Love stands the test of time
WHEN May Giddins and Walter Jago married at Babinda on November 13, 1948 it brought together two of Babinda’s best known families.
Giddins Creek was named after May’s family and Jago St after Walter’s. But it seemed fate kept them apart until they were older and ready for love.
Although they grew up in the same town and both went to Babinda State School as children, neither remembers meeting the other.
May spent her high school years as a boarder in Charters Towers and when she returned to Babinda, WWII had begun and Walter was in the army.
Stationed in Townsville, the talented footballer played for Centrals Club and was part of the Townsville rep team that won the Carlton Shield in 1946.
After the war, Walter (Watty) returned to Babinda and Babinda Rugby League. It was then that a 17-year-old May Giddins caught his eye.
After finishing school with straight As, May was offered a teaching scholarship, but turned it down. Her father was ill and her family struggling.
She found work as a tailor’s seamstress and became known for her sewing and smocking. A talented singer, she also sang at many local weddings.
By the time she and Walter married in 1948, he and his t three brothers — John, George a and Bert — were household names in the Far North for their rugby league prowess.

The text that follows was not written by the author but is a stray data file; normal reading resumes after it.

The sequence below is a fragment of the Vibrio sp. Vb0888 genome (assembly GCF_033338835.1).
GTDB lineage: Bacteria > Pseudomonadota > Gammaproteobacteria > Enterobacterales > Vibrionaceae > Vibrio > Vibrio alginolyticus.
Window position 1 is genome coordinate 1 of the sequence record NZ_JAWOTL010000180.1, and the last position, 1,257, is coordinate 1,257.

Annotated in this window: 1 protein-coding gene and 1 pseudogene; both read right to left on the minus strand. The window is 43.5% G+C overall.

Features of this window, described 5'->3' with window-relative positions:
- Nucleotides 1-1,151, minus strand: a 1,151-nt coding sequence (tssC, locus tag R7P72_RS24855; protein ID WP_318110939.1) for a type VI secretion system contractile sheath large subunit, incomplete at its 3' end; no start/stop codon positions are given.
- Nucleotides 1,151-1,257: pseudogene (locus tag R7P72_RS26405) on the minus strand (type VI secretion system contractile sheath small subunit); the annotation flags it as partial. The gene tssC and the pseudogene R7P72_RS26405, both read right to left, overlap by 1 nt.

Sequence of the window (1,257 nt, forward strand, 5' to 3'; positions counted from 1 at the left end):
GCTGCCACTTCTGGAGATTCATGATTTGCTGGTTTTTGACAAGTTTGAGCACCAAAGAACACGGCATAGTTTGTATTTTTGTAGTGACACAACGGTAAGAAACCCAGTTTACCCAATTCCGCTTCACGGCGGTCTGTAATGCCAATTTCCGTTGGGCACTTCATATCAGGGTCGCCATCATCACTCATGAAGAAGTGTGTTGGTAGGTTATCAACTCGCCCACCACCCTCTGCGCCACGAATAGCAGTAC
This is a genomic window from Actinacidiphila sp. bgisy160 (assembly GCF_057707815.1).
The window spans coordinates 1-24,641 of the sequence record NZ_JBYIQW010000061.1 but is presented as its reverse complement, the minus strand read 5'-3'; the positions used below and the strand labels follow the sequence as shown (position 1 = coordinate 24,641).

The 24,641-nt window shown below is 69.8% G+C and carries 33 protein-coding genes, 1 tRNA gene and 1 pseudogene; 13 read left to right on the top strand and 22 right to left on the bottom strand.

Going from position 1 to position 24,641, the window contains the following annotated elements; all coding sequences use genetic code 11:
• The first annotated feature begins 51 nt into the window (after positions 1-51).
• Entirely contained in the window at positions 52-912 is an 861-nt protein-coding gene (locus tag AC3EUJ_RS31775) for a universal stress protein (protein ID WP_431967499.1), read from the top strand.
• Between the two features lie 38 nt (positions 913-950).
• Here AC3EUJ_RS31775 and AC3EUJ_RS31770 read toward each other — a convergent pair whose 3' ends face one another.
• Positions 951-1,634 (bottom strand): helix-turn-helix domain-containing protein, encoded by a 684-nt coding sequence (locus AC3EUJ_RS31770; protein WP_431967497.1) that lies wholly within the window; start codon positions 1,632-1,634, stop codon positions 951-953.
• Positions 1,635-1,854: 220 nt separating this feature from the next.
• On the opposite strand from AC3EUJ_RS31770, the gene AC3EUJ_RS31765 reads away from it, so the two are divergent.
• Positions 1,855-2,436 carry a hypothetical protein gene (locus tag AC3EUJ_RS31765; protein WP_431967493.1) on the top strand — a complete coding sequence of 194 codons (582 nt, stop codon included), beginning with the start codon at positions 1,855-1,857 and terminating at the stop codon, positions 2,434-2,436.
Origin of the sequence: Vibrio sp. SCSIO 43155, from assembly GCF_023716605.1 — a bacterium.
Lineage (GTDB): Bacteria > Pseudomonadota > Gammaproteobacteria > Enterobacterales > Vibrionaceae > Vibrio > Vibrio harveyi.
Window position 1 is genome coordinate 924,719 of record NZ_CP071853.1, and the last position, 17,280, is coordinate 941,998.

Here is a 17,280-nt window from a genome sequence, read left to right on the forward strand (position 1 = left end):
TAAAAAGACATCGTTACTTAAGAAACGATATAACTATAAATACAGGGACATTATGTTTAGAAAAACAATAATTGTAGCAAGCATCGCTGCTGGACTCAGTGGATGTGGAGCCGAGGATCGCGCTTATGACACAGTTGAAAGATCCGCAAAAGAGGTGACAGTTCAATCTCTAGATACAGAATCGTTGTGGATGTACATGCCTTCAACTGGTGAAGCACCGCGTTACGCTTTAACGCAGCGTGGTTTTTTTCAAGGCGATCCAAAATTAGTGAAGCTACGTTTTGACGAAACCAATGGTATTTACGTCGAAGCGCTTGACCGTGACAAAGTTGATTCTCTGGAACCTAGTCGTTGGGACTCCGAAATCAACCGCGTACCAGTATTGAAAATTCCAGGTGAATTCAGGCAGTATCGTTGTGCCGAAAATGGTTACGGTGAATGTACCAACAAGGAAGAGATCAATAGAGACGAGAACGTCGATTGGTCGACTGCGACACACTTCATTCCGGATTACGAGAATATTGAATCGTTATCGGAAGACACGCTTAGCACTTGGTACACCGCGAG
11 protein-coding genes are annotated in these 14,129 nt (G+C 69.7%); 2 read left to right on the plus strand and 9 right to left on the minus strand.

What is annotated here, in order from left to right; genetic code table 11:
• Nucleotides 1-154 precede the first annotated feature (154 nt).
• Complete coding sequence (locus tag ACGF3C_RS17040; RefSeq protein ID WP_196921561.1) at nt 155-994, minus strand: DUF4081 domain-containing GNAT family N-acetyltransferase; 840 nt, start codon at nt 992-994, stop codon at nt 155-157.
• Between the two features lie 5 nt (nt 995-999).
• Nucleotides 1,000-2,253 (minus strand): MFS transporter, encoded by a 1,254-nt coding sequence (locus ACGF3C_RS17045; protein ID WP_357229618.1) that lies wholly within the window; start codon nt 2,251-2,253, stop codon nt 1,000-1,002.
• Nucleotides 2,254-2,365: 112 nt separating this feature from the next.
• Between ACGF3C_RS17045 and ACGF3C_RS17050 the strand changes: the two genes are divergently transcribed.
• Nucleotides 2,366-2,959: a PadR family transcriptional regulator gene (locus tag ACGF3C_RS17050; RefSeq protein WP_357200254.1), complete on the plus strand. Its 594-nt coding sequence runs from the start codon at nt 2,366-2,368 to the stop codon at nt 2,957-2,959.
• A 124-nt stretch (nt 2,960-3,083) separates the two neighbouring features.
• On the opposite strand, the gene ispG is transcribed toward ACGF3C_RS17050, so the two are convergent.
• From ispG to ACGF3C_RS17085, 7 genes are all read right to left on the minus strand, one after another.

“These were the golden years of football in Babinda,” says Diane McKay, May and Walter’s daughter. “Babinda fans followed their team as faithfully as Cowboys fans do today. Special trains would take footballers and their fans to places like Townsville.
“On the return trip, trains would blow their whistle well out of town and continue tooting all the way in.
“In 1947, Babinda took the Carlton Shield from Townsville. In 1948, Watty and his brothers played pivotal roles in winning the Foley Shield, which had replaced the Carlton Shield. Babinda held the honour of winning the last Carlton Shield and the first Foley Shield.”
Diane says an aunt who was overheard at the wedding saying “that girl is wasted on marriage” was quickly silenced.
“This was a popular marriage between two young people very much in love and it has certainly stood the test of time,” Diane says.